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Invasive snakehead fish rebranded as "Chesapeake Channa" to sound more appetizing

Snakehead fish, invasive species in Chesapeake, being rebranded
Snakehead fish, invasive species in Chesapeake, being rebranded 02:18

BALTIMORE -- The snakehead fish is an invasive species that came into Maryland in the early 2000s. Now the fish is undergoing a rebrand to help control the population.

Snakehead fish have been a big problem for the area's aquatic ecosystem because they eat everything, but nothing eats them, except for people.

To encourage more people to eat snakehead fish, and hopefully control the population, Maryland lawmakers thought the scientific name, Chesapeake Channa, sounded more appetizing. So that is the new official name. 

"We have to eat our way out of this problem."

The invasive species, known for its ability to survive on land, has been disrupting the bay's ecosystem - eating rockfish, oysters and crabs –  since it was introduced in Anne Arundel County about 20 years ago.

"There's no natural real predator for them in the bay. We're the predators so we have to eat our way out of this problem as we like to say," said Matthew Scales, Seafood Marketing Director for the Maryland Department of Agriculture.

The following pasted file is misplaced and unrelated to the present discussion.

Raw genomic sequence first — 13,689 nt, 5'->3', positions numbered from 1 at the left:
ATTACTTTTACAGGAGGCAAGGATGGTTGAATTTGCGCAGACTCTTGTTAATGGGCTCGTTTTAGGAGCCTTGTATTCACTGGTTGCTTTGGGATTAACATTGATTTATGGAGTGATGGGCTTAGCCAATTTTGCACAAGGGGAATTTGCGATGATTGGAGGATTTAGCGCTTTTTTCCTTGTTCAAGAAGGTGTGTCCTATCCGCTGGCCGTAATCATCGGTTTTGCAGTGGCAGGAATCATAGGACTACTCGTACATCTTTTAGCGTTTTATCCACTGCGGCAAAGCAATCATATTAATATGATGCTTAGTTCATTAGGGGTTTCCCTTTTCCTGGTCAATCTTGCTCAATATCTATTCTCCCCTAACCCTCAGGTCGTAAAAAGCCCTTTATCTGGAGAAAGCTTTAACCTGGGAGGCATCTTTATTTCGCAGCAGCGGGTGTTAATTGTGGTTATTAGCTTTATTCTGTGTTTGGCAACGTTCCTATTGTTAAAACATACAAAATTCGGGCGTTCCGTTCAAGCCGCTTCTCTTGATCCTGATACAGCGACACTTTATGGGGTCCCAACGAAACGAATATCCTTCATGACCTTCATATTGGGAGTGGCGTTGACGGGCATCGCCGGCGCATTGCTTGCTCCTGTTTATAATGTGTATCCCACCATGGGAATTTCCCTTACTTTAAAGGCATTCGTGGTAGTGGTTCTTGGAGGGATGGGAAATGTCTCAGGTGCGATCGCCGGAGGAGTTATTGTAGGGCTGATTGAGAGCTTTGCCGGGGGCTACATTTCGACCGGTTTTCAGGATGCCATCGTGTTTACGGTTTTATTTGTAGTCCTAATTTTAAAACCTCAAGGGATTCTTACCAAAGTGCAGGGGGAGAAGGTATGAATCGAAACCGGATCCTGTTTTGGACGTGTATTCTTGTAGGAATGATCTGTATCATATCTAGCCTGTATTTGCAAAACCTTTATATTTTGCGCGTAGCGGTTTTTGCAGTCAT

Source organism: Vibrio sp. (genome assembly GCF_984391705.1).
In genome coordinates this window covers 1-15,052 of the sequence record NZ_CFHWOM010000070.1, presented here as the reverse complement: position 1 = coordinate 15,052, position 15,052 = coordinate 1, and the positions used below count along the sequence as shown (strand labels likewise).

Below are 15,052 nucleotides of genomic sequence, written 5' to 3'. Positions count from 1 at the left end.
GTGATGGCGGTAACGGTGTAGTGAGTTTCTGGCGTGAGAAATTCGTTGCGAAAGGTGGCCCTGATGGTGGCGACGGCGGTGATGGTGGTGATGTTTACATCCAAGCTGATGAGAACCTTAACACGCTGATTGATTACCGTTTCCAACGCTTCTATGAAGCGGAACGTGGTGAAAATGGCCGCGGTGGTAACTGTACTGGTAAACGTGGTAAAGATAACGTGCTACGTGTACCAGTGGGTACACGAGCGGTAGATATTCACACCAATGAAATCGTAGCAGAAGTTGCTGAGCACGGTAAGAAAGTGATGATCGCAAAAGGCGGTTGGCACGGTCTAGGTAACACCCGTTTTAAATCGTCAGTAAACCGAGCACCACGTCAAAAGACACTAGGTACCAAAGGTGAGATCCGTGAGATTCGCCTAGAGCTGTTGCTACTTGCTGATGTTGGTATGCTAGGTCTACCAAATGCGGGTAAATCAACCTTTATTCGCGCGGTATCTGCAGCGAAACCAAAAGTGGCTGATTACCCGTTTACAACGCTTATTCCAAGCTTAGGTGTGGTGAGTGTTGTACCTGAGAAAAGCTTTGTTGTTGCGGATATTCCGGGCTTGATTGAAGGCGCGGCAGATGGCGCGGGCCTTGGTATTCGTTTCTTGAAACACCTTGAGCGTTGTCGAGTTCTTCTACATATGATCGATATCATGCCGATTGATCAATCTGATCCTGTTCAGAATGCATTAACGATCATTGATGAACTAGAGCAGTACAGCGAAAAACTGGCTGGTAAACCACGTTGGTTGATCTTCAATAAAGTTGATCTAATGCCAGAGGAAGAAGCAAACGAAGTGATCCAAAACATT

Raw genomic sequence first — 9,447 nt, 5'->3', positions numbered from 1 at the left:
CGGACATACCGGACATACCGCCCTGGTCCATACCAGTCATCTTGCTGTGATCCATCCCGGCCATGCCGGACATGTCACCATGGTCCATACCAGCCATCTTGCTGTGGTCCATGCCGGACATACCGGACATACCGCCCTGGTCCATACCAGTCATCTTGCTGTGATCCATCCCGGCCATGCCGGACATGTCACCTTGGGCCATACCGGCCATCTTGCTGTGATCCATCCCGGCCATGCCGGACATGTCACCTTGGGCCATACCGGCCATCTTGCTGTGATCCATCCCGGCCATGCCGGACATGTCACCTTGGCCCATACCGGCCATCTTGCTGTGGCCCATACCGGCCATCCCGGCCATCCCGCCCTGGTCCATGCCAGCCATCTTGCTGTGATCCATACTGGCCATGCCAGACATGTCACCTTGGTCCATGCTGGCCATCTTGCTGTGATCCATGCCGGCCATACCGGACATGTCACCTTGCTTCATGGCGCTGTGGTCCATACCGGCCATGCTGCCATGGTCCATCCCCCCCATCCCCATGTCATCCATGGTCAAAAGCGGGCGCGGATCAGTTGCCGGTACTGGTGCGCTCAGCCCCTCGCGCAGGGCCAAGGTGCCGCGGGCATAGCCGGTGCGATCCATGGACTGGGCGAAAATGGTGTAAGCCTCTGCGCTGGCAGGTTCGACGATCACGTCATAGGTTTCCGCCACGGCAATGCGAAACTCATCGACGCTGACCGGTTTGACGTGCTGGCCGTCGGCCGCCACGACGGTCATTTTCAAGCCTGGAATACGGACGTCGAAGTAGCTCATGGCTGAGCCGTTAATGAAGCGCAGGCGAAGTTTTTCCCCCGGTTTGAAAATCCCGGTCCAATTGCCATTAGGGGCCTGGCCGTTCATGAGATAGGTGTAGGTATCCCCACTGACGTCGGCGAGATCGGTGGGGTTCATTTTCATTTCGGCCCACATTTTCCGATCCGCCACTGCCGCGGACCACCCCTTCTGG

"The more that folks are eating it and more interested in trying the Chesapeake Channa the more we're going to be able to pull out of the bay and the tributaries," said Stephanie Pazzaglia, the Outreach and Development Manager for the seafood processor and distributor J.J. McDonnell.   

Pazzaglia said they started processing and distributing Channa about six years ago and are currently doing about 1,000 pounds a week. 

Chesapeake Channa is harvested by bow fishing, and seafood buyer Mitchell Bode said the market for Channa has a lot of potential.

"It is benefiting our economy by providing jobs - new jobs that is - but also helping our ecosystem," said Bode.

What is the Chesapeake Channa like?

You can get Chesapeake Channa for $16.99/pound at Wegmans. 

At the Wegmans in Columbia, seafood manager Dave Burks is happy to answer customers' questions about Chesapeake Channa. He said it's comparable to rockfish or mahi mahi and makes an excellent fish taco.

"Get it out on the grill and grill it up," said Burks. "You can pan-sear it, you can bake it, you can broil it, you can blacken it."

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